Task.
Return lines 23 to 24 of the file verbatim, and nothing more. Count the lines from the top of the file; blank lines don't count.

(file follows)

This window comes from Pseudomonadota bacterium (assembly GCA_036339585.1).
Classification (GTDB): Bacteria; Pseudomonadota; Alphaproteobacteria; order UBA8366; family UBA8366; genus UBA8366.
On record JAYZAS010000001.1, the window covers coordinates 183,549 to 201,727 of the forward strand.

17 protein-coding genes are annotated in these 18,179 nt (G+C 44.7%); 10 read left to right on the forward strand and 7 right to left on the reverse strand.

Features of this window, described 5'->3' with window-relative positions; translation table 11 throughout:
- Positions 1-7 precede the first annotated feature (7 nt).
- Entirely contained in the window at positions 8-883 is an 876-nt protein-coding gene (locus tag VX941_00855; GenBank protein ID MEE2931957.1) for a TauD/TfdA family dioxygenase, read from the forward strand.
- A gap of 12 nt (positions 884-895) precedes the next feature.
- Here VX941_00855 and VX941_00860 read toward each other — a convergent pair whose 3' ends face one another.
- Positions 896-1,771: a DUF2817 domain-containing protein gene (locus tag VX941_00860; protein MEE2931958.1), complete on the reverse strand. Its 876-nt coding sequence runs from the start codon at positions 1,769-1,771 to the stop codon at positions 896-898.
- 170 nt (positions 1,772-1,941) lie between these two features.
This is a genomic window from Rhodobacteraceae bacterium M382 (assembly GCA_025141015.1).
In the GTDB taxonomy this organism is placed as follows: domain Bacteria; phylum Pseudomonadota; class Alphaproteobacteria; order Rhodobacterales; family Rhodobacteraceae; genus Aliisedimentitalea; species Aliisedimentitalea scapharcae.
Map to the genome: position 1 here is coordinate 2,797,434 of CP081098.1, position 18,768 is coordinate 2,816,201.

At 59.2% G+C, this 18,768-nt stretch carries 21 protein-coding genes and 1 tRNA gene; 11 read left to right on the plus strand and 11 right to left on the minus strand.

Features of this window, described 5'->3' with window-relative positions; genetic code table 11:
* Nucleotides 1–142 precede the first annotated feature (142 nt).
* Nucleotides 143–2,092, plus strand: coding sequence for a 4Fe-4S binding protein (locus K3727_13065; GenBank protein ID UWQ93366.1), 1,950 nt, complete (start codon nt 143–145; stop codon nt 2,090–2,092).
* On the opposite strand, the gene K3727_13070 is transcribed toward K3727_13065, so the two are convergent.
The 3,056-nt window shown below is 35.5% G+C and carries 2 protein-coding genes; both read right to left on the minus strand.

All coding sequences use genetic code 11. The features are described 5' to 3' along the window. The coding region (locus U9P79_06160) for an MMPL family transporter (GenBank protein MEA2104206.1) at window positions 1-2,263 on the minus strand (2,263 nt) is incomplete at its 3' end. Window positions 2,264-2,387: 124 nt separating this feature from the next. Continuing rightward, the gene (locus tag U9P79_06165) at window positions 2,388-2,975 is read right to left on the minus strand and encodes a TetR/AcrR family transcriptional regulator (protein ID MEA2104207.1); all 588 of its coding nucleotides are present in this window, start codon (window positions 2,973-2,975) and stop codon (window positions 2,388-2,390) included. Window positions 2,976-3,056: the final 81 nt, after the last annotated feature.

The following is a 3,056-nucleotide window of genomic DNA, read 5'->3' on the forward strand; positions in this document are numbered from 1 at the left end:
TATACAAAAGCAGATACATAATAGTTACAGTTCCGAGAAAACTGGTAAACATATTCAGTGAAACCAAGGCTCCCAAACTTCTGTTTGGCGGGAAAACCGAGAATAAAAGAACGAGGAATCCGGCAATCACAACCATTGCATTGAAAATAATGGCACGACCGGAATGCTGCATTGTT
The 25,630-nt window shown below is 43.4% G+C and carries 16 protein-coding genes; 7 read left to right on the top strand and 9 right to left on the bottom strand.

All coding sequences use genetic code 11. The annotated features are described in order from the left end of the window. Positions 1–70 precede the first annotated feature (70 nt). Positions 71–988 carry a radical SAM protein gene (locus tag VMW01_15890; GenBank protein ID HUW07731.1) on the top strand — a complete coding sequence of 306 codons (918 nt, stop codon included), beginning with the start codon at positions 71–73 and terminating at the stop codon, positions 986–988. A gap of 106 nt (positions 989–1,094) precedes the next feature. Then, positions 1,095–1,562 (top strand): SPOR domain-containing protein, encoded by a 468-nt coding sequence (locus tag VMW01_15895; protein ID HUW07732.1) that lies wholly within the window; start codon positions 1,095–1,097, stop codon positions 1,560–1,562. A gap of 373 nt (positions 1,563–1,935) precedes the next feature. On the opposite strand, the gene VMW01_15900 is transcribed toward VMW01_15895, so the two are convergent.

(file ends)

TATACAAAAGCAGATACATAATAGTTACAGTTCCGAGAAAACTGGTAAACATATTCAGTGAAACCAAGGCTCCCAAACTTCTGTTTGGCGGGAAAACCGAGAATAAAAGAACGAGGAATCCGGCAATCACAACCATTGCATTGAAAATAATGGCACGACCGGAATGCTGCATTGTT
The 25,630-nt window shown below is 43.4% G+C and carries 16 protein-coding genes; 7 read left to right on the top strand and 9 right to left on the bottom strand.